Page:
Stanley Chang: Well, I think Maria is right, and we don’t want a tamponade with a patient has to keep their head down for weeks. If we could develop a tamponade where they can fly, they don’t want to keep their head down, and the retina would heal. Hydrogels seem to be the future. And I think there are many, quite a few people working on hydrogels now. I’m a little worried about this technology, because then the volume and the dollar volume is not going to be a high one. So we have to do things not only for money, but also really for the benefit of our patients and hope that some company will develop it and we’ll be able to make some profit, but also really, it’ll be a big help to patients and change the way we do things. In terms of my advice to people, I would say make sure that when you try to introduce something new, make sure that it’s going to have a lasting effect and it’s not going to have problems in the future. And secondly, for our doctors find a good partner because that’s so important in getting your technology developed and working and taught around the world.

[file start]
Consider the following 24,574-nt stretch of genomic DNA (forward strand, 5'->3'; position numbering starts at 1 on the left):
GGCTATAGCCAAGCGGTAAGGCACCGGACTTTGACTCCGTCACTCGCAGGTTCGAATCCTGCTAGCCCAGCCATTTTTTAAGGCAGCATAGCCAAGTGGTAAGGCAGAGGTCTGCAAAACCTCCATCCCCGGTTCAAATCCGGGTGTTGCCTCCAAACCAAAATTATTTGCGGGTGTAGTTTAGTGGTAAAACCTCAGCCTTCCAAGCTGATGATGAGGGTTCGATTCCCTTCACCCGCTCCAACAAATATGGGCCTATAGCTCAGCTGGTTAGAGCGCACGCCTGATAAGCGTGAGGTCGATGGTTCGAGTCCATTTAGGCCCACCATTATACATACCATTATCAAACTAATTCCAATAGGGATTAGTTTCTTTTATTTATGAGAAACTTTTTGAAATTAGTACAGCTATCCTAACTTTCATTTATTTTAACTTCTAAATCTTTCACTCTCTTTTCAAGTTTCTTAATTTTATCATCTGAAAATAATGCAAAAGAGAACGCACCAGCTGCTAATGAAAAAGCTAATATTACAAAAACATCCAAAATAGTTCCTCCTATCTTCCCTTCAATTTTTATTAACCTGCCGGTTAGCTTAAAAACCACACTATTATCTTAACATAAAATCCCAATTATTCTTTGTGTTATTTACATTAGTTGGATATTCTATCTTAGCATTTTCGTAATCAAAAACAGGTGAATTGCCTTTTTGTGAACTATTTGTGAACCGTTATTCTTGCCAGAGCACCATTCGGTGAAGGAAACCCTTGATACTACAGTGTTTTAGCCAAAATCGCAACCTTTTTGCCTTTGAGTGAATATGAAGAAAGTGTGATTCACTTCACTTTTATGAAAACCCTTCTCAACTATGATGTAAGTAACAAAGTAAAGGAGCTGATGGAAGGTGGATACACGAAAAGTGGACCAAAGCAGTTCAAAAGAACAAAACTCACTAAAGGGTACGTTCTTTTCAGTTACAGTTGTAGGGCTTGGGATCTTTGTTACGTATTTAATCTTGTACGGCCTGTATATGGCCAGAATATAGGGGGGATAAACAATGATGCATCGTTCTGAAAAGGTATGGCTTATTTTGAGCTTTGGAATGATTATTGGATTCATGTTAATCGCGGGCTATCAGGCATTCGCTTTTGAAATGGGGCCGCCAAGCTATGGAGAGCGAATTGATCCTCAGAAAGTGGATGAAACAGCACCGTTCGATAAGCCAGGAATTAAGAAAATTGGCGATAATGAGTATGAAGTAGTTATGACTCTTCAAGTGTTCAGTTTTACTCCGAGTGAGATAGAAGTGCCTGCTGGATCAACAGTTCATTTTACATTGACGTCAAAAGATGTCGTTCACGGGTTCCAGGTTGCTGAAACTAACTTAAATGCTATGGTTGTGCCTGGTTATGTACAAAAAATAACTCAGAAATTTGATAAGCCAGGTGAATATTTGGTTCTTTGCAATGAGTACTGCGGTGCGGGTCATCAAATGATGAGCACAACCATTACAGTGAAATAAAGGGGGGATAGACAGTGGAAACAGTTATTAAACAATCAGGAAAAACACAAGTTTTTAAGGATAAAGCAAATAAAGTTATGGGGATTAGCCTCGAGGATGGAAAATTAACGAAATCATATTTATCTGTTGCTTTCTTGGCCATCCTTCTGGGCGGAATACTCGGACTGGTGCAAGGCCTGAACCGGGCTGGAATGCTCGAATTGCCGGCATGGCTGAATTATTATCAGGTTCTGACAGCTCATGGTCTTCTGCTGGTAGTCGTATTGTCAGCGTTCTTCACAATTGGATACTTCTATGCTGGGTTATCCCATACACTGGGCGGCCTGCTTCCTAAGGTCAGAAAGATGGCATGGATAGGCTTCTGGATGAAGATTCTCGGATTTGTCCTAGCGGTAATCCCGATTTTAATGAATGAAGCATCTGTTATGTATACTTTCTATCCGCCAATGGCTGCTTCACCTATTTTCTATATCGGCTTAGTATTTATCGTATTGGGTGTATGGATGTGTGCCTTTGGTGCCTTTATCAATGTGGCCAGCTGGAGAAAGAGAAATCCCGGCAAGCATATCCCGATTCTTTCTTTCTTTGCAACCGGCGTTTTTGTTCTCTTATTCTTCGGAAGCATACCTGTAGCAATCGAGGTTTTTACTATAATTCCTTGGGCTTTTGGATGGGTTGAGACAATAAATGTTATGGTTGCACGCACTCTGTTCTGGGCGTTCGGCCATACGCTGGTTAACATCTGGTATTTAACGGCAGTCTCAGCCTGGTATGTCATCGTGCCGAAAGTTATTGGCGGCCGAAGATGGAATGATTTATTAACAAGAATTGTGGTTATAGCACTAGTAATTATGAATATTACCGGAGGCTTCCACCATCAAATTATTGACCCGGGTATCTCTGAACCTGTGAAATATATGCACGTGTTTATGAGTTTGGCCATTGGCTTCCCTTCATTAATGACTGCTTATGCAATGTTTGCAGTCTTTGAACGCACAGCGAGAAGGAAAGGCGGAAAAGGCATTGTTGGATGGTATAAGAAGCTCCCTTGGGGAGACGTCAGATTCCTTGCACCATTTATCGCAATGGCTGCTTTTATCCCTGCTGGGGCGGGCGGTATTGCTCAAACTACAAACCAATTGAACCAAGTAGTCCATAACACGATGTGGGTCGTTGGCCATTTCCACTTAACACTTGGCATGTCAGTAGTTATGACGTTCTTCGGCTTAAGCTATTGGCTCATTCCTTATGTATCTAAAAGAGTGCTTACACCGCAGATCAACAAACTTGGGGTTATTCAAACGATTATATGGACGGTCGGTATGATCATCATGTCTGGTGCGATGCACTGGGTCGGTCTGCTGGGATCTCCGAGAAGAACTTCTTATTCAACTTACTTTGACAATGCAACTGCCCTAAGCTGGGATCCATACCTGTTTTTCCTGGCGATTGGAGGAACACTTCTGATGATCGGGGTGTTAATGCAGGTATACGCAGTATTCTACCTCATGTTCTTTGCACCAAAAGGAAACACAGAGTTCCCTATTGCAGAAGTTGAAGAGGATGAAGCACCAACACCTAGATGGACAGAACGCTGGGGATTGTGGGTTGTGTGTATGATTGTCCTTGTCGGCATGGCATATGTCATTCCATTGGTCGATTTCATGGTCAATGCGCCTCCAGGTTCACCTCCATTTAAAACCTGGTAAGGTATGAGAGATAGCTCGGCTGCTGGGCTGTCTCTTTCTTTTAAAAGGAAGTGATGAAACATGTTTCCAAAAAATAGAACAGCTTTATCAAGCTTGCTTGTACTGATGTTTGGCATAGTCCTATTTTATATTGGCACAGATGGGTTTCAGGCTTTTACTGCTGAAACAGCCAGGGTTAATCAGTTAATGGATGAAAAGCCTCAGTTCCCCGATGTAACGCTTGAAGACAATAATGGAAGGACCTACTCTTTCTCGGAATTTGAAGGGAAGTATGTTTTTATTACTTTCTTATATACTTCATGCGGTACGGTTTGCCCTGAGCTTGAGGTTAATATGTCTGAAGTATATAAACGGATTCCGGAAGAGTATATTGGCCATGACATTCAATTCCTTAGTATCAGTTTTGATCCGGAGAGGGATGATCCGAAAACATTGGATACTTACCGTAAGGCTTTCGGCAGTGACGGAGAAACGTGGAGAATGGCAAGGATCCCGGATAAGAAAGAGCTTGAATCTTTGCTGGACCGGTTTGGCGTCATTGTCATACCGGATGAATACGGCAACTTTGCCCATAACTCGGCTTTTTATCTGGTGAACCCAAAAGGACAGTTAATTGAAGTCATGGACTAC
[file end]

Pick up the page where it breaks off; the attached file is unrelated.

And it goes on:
Firas Rahhal: Young companies take note about the hydrogel comment I think that perfluoro thing worked out pretty well for Alcon so you might want to take heed. Stanley, I can’t thank you enough for taking time to come. And it’s been a pleasure.
Stanley Chang: Thank you so much.